The Embiggening Bite That GPUs Take Out Of Datacenter Compute

We are still chewing through all of the announcements and talk at the GPU Technology Conference that Nvidia hosted in its San Jose stomping grounds last week, and as such we are thinking about the much bigger role that graphics processors are playing in datacenter compute – a realm that has seen five decades of dominance by central processors of one form or another.

That is how CPUs got their name, after all. And perhaps this is a good time to remind everyone that systems used to be a collection of different kinds of compute, and that is why the central compute complex in an IBM System/360 was called the main frame. There were other frames, and in the case of RISC processors at IBM, the original 801 RISC chip that underlies half of its systems business today was commercialized as a controller for mainframe disk controllers. The Xeon processor that now dominates the datacenters of the world made a three-decade long jump off our desks.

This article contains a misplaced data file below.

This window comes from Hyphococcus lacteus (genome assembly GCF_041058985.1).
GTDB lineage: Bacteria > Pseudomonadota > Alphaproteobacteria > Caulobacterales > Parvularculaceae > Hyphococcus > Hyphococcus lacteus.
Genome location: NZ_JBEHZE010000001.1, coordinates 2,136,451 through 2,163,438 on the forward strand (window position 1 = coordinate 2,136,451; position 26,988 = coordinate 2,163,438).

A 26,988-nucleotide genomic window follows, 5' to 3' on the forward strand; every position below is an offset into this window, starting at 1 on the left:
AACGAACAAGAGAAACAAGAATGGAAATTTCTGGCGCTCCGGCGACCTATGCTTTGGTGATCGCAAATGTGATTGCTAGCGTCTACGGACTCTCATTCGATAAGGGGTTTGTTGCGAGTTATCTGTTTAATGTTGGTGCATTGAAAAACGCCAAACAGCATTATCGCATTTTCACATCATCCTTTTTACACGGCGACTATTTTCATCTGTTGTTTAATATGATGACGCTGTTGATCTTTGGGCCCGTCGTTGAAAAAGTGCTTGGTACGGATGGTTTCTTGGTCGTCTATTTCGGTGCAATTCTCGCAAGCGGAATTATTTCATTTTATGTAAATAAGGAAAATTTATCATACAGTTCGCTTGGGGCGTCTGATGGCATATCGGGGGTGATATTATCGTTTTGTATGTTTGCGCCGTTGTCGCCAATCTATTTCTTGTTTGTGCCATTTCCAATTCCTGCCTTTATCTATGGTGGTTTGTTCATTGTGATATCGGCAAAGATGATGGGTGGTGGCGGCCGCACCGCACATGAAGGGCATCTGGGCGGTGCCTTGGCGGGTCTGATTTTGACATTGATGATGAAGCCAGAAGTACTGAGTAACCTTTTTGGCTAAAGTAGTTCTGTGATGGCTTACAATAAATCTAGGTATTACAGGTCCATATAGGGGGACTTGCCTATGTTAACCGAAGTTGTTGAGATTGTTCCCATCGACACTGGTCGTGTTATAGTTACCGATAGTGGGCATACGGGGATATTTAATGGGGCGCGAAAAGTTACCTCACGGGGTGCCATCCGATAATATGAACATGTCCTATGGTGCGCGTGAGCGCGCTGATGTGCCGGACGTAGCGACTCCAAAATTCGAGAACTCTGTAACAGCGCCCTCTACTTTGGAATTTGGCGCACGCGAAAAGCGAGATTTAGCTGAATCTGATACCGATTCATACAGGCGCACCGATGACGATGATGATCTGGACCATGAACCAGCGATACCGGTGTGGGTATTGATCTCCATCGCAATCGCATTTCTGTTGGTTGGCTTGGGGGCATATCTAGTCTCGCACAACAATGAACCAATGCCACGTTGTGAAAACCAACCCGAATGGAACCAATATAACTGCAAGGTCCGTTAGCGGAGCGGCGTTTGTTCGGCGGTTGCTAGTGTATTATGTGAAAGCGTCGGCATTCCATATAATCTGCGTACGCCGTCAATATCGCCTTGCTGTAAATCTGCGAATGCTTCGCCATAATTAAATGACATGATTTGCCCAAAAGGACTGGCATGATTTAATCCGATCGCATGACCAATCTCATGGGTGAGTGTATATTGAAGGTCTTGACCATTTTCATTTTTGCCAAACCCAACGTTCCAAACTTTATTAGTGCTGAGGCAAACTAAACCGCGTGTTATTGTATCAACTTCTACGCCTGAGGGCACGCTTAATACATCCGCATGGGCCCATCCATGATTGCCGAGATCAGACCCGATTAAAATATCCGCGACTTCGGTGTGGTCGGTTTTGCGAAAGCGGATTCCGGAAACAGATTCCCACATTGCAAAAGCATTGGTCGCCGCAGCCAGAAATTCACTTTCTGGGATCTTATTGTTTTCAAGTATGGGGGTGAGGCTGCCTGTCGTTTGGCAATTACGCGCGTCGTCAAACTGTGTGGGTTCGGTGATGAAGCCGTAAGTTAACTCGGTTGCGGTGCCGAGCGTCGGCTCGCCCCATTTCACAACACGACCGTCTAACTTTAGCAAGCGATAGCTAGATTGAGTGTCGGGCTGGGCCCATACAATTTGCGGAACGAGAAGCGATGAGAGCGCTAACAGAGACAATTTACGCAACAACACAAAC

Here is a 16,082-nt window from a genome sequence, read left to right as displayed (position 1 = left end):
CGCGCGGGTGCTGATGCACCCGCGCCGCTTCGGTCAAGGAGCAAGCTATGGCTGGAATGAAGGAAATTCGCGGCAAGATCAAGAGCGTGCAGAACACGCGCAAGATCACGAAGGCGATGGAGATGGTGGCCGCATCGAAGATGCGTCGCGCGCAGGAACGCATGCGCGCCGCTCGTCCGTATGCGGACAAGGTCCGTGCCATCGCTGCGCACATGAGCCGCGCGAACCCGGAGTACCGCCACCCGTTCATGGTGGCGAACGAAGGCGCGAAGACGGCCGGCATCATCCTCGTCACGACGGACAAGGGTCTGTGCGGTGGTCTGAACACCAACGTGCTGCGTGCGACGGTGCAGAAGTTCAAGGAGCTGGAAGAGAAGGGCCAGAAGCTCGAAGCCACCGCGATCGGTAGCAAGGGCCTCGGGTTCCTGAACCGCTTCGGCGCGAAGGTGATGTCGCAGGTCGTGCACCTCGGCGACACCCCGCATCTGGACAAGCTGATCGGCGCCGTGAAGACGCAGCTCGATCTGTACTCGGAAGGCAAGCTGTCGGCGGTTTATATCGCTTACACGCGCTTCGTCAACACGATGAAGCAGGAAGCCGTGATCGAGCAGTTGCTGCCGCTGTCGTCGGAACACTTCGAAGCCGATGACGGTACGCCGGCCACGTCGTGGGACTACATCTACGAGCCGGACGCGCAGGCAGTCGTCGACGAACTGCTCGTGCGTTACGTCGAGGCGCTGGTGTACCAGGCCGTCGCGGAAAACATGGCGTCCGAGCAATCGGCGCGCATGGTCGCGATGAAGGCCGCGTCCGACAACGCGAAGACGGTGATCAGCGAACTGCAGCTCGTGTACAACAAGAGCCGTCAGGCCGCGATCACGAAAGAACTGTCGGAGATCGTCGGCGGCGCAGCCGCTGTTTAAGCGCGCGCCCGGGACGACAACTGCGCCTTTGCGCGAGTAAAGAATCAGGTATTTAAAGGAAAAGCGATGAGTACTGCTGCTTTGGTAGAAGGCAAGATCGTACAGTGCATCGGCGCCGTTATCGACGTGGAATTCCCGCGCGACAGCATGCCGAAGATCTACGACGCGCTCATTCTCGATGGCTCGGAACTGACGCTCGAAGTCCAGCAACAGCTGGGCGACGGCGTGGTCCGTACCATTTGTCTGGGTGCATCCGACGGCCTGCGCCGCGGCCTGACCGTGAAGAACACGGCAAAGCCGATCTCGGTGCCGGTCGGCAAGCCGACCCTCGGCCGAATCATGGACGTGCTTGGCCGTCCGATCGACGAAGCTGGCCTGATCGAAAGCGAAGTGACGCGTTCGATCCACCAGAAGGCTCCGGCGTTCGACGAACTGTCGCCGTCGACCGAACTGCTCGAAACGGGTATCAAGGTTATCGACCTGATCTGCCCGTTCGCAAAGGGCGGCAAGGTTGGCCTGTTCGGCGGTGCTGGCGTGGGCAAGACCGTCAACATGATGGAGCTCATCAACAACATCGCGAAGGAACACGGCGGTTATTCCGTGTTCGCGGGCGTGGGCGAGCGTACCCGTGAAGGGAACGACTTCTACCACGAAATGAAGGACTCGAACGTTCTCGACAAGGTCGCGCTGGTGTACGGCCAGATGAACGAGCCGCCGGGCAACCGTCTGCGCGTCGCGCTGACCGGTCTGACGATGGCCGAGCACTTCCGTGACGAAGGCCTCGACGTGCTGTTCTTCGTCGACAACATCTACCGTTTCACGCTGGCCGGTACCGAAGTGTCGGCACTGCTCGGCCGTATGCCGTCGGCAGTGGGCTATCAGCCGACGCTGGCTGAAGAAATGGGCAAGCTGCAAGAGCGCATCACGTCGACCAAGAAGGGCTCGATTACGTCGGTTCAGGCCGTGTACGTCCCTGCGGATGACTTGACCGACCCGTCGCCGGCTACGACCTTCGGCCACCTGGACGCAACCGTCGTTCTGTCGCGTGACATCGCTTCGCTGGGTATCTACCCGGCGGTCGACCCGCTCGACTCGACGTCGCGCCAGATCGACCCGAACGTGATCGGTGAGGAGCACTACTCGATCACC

Technologies leap around and trickle down, and it is fun to watch it happen. But it is easy to forget the long timescales and huge investments companies have to make to change the nature of compute. This takes decades, even in an IT sector that seems to be accelerating its rate of change.